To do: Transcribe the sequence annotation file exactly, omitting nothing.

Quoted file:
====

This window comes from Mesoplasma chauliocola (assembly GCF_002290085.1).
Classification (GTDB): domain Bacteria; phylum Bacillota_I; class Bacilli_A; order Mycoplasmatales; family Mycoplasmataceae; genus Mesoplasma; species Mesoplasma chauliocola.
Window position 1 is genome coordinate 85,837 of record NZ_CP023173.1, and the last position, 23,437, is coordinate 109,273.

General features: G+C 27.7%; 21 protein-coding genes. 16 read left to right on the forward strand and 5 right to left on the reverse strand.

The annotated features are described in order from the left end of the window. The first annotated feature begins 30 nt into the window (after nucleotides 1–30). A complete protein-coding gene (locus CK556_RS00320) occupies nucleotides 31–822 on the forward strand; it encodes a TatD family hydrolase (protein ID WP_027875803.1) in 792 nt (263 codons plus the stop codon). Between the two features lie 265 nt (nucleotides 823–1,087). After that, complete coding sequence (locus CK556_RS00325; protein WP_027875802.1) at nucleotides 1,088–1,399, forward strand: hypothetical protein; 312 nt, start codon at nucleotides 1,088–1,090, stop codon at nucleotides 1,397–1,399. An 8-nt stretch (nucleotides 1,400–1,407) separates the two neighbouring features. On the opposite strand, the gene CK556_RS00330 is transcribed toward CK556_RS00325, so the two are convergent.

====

This window comes from Mesoplasma chauliocola (assembly GCF_002290085.1).
Classification (GTDB): domain Bacteria; phylum Bacillota_I; class Bacilli_A; order Mycoplasmatales; family Mycoplasmataceae; genus Mesoplasma; species Mesoplasma chauliocola.
Window position 1 is genome coordinate 85,837 of record NZ_CP023173.1, and the last position, 23,437, is coordinate 109,273.

General features: G+C 27.7%; 21 protein-coding genes. 16 read left to right on the forward strand and 5 right to left on the reverse strand.

The annotated features are described in order from the left end of the window. The first annotated feature begins 30 nt into the window (after nucleotides 1–30). A complete protein-coding gene (locus CK556_RS00320) occupies nucleotides 31–822 on the forward strand; it encodes a TatD family hydrolase (protein ID WP_027875803.1) in 792 nt (263 codons plus the stop codon). Between the two features lie 265 nt (nucleotides 823–1,087). After that, complete coding sequence (locus CK556_RS00325; protein WP_027875802.1) at nucleotides 1,088–1,399, forward strand: hypothetical protein; 312 nt, start codon at nucleotides 1,088–1,090, stop codon at nucleotides 1,397–1,399. An 8-nt stretch (nucleotides 1,400–1,407) separates the two neighbouring features. On the opposite strand, the gene CK556_RS00330 is transcribed toward CK556_RS00325, so the two are convergent.